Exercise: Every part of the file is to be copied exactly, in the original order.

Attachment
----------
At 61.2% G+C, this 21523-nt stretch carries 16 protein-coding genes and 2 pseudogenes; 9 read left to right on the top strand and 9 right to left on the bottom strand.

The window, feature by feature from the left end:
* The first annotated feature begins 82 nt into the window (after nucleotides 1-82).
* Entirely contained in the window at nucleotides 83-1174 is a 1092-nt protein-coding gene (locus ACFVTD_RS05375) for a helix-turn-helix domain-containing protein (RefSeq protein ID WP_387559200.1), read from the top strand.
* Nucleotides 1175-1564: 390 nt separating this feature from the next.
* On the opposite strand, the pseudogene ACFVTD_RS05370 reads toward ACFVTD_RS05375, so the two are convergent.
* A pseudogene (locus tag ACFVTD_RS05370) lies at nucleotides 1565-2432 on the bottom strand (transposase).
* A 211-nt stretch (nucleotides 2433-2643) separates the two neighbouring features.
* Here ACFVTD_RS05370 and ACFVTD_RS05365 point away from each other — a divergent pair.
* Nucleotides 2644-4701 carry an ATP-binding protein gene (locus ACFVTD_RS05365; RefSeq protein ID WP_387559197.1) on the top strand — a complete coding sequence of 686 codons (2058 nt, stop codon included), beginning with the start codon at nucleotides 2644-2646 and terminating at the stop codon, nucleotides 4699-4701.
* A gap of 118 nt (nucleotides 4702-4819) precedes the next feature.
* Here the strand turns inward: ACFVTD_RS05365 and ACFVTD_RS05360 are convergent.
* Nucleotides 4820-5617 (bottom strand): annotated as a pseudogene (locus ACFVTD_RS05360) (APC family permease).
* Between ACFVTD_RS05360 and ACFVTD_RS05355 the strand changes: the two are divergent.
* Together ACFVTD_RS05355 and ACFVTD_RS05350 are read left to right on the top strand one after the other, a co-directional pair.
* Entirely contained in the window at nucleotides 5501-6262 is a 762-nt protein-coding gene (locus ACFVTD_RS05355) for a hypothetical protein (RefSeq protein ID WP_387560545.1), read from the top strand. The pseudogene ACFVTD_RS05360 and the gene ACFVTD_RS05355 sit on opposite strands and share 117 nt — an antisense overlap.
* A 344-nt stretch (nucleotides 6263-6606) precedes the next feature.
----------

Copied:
At 61.2% G+C, this 21523-nt stretch carries 16 protein-coding genes and 2 pseudogenes; 9 read left to right on the top strand and 9 right to left on the bottom strand.

The window, feature by feature from the left end:
* The first annotated feature begins 82 nt into the window (after nucleotides 1-82).
* Entirely contained in the window at nucleotides 83-1174 is a 1092-nt protein-coding gene (locus ACFVTD_RS05375) for a helix-turn-helix domain-containing protein (RefSeq protein ID WP_387559200.1), read from the top strand.
* Nucleotides 1175-1564: 390 nt separating this feature from the next.
* On the opposite strand, the pseudogene ACFVTD_RS05370 reads toward ACFVTD_RS05375, so the two are convergent.
* A pseudogene (locus tag ACFVTD_RS05370) lies at nucleotides 1565-2432 on the bottom strand (transposase).
* A 211-nt stretch (nucleotides 2433-2643) separates the two neighbouring features.
* Here ACFVTD_RS05370 and ACFVTD_RS05365 point away from each other — a divergent pair.
* Nucleotides 2644-4701 carry an ATP-binding protein gene (locus ACFVTD_RS05365; RefSeq protein ID WP_387559197.1) on the top strand — a complete coding sequence of 686 codons (2058 nt, stop codon included), beginning with the start codon at nucleotides 2644-2646 and terminating at the stop codon, nucleotides 4699-4701.
* A gap of 118 nt (nucleotides 4702-4819) precedes the next feature.
* Here the strand turns inward: ACFVTD_RS05365 and ACFVTD_RS05360 are convergent.
* Nucleotides 4820-5617 (bottom strand): annotated as a pseudogene (locus ACFVTD_RS05360) (APC family permease).
* Between ACFVTD_RS05360 and ACFVTD_RS05355 the strand changes: the two are divergent.
* Together ACFVTD_RS05355 and ACFVTD_RS05350 are read left to right on the top strand one after the other, a co-directional pair.
* Entirely contained in the window at nucleotides 5501-6262 is a 762-nt protein-coding gene (locus ACFVTD_RS05355) for a hypothetical protein (RefSeq protein ID WP_387560545.1), read from the top strand. The pseudogene ACFVTD_RS05360 and the gene ACFVTD_RS05355 sit on opposite strands and share 117 nt — an antisense overlap.
* A 344-nt stretch (nucleotides 6263-6606) precedes the next feature.